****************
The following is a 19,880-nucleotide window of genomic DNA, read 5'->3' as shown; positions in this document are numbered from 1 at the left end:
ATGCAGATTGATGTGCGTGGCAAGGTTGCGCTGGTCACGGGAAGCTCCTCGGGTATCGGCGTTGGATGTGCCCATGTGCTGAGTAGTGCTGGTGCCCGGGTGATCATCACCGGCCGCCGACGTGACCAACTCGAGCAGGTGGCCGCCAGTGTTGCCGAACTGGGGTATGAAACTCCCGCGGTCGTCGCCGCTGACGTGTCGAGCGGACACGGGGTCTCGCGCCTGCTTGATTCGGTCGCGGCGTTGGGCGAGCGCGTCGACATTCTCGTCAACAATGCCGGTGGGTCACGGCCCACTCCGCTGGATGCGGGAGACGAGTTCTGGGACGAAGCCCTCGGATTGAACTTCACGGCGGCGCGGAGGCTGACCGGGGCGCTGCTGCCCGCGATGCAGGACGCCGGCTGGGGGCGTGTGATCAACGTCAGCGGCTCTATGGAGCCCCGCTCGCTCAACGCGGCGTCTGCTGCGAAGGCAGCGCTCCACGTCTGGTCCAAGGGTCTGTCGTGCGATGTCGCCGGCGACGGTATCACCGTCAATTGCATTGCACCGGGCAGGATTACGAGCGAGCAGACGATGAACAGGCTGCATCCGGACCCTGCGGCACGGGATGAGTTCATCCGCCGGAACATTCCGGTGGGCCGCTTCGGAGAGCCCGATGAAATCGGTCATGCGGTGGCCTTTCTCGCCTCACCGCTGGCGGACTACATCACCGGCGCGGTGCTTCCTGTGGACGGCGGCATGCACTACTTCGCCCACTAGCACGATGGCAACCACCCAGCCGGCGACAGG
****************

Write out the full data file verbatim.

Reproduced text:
The following is a 19,880-nucleotide window of genomic DNA, read 5'->3' as shown; positions in this document are numbered from 1 at the left end:
ATGCAGATTGATGTGCGTGGCAAGGTTGCGCTGGTCACGGGAAGCTCCTCGGGTATCGGCGTTGGATGTGCCCATGTGCTGAGTAGTGCTGGTGCCCGGGTGATCATCACCGGCCGCCGACGTGACCAACTCGAGCAGGTGGCCGCCAGTGTTGCCGAACTGGGGTATGAAACTCCCGCGGTCGTCGCCGCTGACGTGTCGAGCGGACACGGGGTCTCGCGCCTGCTTGATTCGGTCGCGGCGTTGGGCGAGCGCGTCGACATTCTCGTCAACAATGCCGGTGGGTCACGGCCCACTCCGCTGGATGCGGGAGACGAGTTCTGGGACGAAGCCCTCGGATTGAACTTCACGGCGGCGCGGAGGCTGACCGGGGCGCTGCTGCCCGCGATGCAGGACGCCGGCTGGGGGCGTGTGATCAACGTCAGCGGCTCTATGGAGCCCCGCTCGCTCAACGCGGCGTCTGCTGCGAAGGCAGCGCTCCACGTCTGGTCCAAGGGTCTGTCGTGCGATGTCGCCGGCGACGGTATCACCGTCAATTGCATTGCACCGGGCAGGATTACGAGCGAGCAGACGATGAACAGGCTGCATCCGGACCCTGCGGCACGGGATGAGTTCATCCGCCGGAACATTCCGGTGGGCCGCTTCGGAGAGCCCGATGAAATCGGTCATGCGGTGGCCTTTCTCGCCTCACCGCTGGCGGACTACATCACCGGCGCGGTGCTTCCTGTGGACGGCGGCATGCACTACTTCGCCCACTAGCACGATGGCAACCACCCAGCCGGCGACAGG